For global financial services firm Royal Bank of Canada (RBC), diversity and inclusion is not only the right thing to do, it’s also the smart thing to do. It lies at the very heart of the firm’s culture and has been throughout its 150-year history.
Graeme Pearson, managing director, global head of research and head of European equities, and a member of the European Diversity Leadership Council, believes that a diverse and inclusive environment is more than just a high-level ambition; it’s a part of their ethos. To help deliver in line with this ethos, RBC partnered with The Return Hub.
Working together with senior sponsors at RBC, The Return Hub helped to curate, deliver and design the RLaunch programme launch. Working in collaboration with The Return Hub, RBC were able to showcase their organisation and the programme to a highly targeted audience of candidates. The innovative programme is designed to hire returners using a talent led approach.
“RLaunch provides a more agile approach to matching someone’s experience and skills to opportunities across the firm. In the end, we flip the recruitment process around by matching candidates to permanent positions,” says Mr Pearson.
“We put the candidate first and ensure that when they return to work, we onboard them in such a way they feel like fully fledged employees from day one.”
Retention is the next part of the firm’s strategy, with a parental leave offering that further enhances its commitment to gender diversity. In addition to competitive leave pay, RBC offers one-on-one coaching sessions, phased return to work and an online portal, which parents can access at any time before, during and after their leave, and covers everything from parenting issues to their rights and entitlements. Through a buddy scheme, expectant parents can also access support from colleagues who’ve been through the same experience.
“We recognise that employees go through ‘life events’ that require a greater degree of support and flexibility from their employer. Our focus is on building a full suite of market-leading practices to support employees through every possible life event, enabling them to thrive through these experiences,” Mr Pearson adds.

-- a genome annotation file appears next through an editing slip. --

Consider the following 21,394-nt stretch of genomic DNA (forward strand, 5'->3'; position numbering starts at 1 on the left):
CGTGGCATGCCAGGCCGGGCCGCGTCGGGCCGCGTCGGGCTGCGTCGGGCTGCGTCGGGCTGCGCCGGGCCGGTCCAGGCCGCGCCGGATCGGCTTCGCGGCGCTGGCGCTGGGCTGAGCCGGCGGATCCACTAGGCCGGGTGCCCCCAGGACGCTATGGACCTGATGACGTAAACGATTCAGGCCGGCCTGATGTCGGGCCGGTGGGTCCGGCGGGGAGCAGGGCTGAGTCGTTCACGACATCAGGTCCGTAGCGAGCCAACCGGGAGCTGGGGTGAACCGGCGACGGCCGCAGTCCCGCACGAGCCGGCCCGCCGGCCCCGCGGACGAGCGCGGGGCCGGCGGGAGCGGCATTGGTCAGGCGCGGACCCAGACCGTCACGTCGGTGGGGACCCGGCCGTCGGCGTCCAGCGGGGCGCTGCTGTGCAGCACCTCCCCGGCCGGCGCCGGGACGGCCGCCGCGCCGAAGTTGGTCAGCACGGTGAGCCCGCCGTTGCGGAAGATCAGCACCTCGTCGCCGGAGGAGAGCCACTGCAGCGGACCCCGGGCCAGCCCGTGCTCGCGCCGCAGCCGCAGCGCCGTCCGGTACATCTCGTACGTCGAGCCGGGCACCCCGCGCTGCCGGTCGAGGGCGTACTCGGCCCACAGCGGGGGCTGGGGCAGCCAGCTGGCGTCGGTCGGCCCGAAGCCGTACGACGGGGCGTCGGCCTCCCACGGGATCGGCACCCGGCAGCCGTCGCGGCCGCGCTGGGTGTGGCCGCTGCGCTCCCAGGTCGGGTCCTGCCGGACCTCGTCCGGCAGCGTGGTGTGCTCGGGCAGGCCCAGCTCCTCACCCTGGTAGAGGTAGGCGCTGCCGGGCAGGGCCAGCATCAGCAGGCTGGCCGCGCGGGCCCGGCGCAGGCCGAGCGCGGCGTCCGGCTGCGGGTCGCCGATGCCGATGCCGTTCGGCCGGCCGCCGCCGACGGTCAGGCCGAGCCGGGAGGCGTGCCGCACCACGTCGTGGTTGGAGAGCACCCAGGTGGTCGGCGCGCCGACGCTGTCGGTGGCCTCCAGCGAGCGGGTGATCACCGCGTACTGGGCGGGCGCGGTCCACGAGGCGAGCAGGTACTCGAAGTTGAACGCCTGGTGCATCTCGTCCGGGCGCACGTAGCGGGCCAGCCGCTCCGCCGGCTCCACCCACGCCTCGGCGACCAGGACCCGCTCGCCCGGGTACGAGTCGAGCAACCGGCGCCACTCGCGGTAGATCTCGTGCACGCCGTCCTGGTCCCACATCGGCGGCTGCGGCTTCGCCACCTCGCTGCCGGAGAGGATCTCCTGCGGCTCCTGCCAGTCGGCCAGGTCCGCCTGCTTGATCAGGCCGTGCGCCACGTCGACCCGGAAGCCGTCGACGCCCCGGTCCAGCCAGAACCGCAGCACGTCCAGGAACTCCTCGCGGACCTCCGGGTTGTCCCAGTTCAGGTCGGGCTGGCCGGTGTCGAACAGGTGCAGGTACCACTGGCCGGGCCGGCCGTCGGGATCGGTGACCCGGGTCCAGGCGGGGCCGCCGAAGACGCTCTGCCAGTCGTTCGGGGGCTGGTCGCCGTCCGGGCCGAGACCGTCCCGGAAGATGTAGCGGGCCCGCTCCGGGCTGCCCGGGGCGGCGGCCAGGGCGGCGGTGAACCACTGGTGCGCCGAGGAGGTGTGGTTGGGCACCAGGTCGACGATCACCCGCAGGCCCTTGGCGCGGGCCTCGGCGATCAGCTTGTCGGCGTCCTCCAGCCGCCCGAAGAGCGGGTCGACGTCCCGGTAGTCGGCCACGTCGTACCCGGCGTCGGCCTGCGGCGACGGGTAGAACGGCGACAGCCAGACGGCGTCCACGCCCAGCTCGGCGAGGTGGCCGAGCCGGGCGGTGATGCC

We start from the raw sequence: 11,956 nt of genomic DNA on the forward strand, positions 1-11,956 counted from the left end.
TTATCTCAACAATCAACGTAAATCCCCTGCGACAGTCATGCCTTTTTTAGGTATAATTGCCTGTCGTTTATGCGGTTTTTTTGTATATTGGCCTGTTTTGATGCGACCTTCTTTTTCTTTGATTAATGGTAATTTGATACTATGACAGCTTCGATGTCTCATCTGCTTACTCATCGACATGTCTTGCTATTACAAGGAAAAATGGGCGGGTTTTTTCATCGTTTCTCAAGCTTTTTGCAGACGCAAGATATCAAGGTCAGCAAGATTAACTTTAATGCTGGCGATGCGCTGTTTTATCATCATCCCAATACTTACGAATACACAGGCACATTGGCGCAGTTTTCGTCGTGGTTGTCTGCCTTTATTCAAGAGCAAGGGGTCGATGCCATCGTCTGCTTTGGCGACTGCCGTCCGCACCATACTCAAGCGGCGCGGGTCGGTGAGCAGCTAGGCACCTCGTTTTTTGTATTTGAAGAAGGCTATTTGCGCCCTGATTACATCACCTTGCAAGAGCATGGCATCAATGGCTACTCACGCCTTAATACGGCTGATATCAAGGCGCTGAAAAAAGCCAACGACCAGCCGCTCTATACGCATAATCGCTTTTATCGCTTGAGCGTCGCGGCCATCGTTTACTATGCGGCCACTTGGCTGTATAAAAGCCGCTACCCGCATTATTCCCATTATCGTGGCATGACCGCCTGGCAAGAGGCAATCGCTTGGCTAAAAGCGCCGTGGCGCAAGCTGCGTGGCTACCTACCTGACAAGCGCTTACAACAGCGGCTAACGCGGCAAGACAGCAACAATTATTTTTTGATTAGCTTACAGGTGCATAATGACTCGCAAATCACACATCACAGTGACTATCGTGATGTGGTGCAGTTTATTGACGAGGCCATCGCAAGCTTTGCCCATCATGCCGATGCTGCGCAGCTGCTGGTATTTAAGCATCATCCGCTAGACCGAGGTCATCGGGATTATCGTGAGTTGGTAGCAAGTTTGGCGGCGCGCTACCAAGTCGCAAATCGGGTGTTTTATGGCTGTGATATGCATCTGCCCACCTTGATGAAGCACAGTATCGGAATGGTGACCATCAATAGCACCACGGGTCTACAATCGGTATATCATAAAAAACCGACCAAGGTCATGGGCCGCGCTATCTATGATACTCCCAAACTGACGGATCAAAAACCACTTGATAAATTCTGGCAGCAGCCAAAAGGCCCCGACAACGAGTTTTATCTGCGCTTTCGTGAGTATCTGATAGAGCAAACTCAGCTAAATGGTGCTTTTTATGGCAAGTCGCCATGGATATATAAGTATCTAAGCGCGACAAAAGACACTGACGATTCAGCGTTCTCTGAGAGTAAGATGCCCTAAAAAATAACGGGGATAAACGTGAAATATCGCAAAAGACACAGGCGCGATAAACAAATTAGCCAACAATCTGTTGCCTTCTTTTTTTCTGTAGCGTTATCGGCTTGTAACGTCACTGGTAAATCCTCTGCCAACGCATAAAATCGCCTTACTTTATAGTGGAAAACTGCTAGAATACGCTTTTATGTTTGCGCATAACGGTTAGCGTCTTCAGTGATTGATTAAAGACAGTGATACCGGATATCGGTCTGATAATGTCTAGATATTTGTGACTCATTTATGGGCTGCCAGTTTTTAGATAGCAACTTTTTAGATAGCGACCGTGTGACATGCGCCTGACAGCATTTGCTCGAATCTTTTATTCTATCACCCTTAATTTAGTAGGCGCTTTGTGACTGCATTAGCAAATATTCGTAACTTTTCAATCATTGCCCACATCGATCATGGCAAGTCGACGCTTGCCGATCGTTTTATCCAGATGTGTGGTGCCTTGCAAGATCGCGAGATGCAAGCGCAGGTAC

RBC’s track record for supporting diversity in the workplace is matched by its commitment to building a culture of inclusion, backed up by a range of programmes and initiatives running throughout the organisation.
This includes a global call to action Speak Up For Inclusion®, where people from all walks of life, including RBC leaders, had frank discussions about inclusion and what could be done to create safe, productive and inclusive workplaces and societies.
The discussion continued on RBC’s intranet in which LGBT+ employees shared their personal stories and challenges. They concluded unanimously that on joining RBC, they’d found a workplace where people feel respected, appreciated and accepted for who they are.
“Our D&I Blueprint 2020, sets out our direction and commitments on how we will advance inclusion across the enterprise. However, diversity and inclusion is more than just a strategic priority for us, it’s in our DNA, reinforced from the very top of our leadership through strong communication about the power of inclusion and bringing your whole self to work,” Mr Pearson concludes.
“Culture doesn’t change overnight, it takes time. As we continue to talk about it, and acknowledge and celebrate our differences, we find our culture of inclusiveness is shifting to one of belonging, where people at every level of this organisation feel they are invited to the table, that RBC is where they belong, and that is an incredibly empowering place to be.”